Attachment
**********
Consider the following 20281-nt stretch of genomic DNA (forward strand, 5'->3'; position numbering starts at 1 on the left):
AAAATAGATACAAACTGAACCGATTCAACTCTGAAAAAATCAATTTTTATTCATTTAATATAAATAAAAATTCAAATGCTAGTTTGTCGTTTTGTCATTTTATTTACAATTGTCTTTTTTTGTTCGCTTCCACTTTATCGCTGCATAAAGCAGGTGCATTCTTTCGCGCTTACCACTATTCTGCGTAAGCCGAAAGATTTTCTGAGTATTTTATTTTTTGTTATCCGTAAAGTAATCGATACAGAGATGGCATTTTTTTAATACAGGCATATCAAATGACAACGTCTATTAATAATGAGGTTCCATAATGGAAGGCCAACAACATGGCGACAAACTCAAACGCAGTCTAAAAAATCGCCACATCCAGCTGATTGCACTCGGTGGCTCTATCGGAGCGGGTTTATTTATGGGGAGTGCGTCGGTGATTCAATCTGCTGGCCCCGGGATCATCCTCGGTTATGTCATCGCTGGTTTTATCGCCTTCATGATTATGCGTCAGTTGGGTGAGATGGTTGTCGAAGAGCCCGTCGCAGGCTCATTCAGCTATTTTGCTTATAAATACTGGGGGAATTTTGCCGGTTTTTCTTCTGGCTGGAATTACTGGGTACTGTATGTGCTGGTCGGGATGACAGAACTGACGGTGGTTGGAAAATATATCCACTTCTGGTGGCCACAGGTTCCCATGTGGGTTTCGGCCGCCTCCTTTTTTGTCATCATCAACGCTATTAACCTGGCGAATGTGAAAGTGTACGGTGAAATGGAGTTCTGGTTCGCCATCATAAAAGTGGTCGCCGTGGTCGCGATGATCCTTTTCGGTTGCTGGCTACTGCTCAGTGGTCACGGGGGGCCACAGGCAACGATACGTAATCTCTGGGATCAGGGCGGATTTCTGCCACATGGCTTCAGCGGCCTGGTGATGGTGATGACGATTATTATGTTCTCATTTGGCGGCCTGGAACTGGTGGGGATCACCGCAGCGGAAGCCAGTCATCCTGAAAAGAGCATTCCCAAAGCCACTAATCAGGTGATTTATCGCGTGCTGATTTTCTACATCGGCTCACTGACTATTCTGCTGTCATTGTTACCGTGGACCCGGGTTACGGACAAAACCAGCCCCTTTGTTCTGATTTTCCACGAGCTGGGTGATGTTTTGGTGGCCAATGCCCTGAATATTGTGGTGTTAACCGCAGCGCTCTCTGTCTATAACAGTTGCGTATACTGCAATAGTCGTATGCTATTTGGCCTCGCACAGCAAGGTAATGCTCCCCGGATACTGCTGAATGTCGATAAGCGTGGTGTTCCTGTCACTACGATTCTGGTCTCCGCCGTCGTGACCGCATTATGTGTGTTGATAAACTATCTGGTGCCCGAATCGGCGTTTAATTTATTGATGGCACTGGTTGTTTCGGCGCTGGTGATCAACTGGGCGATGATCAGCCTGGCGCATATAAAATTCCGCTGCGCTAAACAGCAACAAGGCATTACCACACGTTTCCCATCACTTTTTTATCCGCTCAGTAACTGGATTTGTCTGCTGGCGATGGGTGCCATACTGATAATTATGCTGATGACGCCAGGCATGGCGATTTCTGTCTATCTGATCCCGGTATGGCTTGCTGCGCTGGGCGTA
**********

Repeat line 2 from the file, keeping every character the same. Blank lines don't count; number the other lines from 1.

AAAATAGATACAAACTGAACCGATTCAACTCTGAAAAAATCAATTTTTATTCATTTAATATAAATAAAAATTCAAATGCTAGTTTGTCGTTTTGTCATTTTATTTACAATTGTCTTTTTTTGTTCGCTTCCACTTTATCGCTGCATAAAGCAGGTGCATTCTTTCGCGCTTACCACTATTCTGCGTAAGCCGAAAGATTTTCTGAGTATTTTATTTTTTGTTATCCGTAAAGTAATCGATACAGAGATGGCATTTTTTTAATACAGGCATATCAAATGACAACGTCTATTAATAATGAGGTTCCATAATGGAAGGCCAACAACATGGCGACAAACTCAAACGCAGTCTAAAAAATCGCCACATCCAGCTGATTGCACTCGGTGGCTCTATCGGAGCGGGTTTATTTATGGGGAGTGCGTCGGTGATTCAATCTGCTGGCCCCGGGATCATCCTCGGTTATGTCATCGCTGGTTTTATCGCCTTCATGATTATGCGTCAGTTGGGTGAGATGGTTGTCGAAGAGCCCGTCGCAGGCTCATTCAGCTATTTTGCTTATAAATACTGGGGGAATTTTGCCGGTTTTTCTTCTGGCTGGAATTACTGGGTACTGTATGTGCTGGTCGGGATGACAGAACTGACGGTGGTTGGAAAATATATCCACTTCTGGTGGCCACAGGTTCCCATGTGGGTTTCGGCCGCCTCCTTTTTTGTCATCATCAACGCTATTAACCTGGCGAATGTGAAAGTGTACGGTGAAATGGAGTTCTGGTTCGCCATCATAAAAGTGGTCGCCGTGGTCGCGATGATCCTTTTCGGTTGCTGGCTACTGCTCAGTGGTCACGGGGGGCCACAGGCAACGATACGTAATCTCTGGGATCAGGGCGGATTTCTGCCACATGGCTTCAGCGGCCTGGTGATGGTGATGACGATTATTATGTTCTCATTTGGCGGCCTGGAACTGGTGGGGATCACCGCAGCGGAAGCCAGTCATCCTGAAAAGAGCATTCCCAAAGCCACTAATCAGGTGATTTATCGCGTGCTGATTTTCTACATCGGCTCACTGACTATTCTGCTGTCATTGTTACCGTGGACCCGGGTTACGGACAAAACCAGCCCCTTTGTTCTGATTTTCCACGAGCTGGGTGATGTTTTGGTGGCCAATGCCCTGAATATTGTGGTGTTAACCGCAGCGCTCTCTGTCTATAACAGTTGCGTATACTGCAATAGTCGTATGCTATTTGGCCTCGCACAGCAAGGTAATGCTCCCCGGATACTGCTGAATGTCGATAAGCGTGGTGTTCCTGTCACTACGATTCTGGTCTCCGCCGTCGTGACCGCATTATGTGTGTTGATAAACTATCTGGTGCCCGAATCGGCGTTTAATTTATTGATGGCACTGGTTGTTTCGGCGCTGGTGATCAACTGGGCGATGATCAGCCTGGCGCATATAAAATTCCGCTGCGCTAAACAGCAACAAGGCATTACCACACGTTTCCCATCACTTTTTTATCCGCTCAGTAACTGGATTTGTCTGCTGGCGATGGGTGCCATACTGATAATTATGCTGATGACGCCAGGCATGGCGATTTCTGTCTATCTGATCCCGGTATGGCTTGCTGCGCTGGGCGTA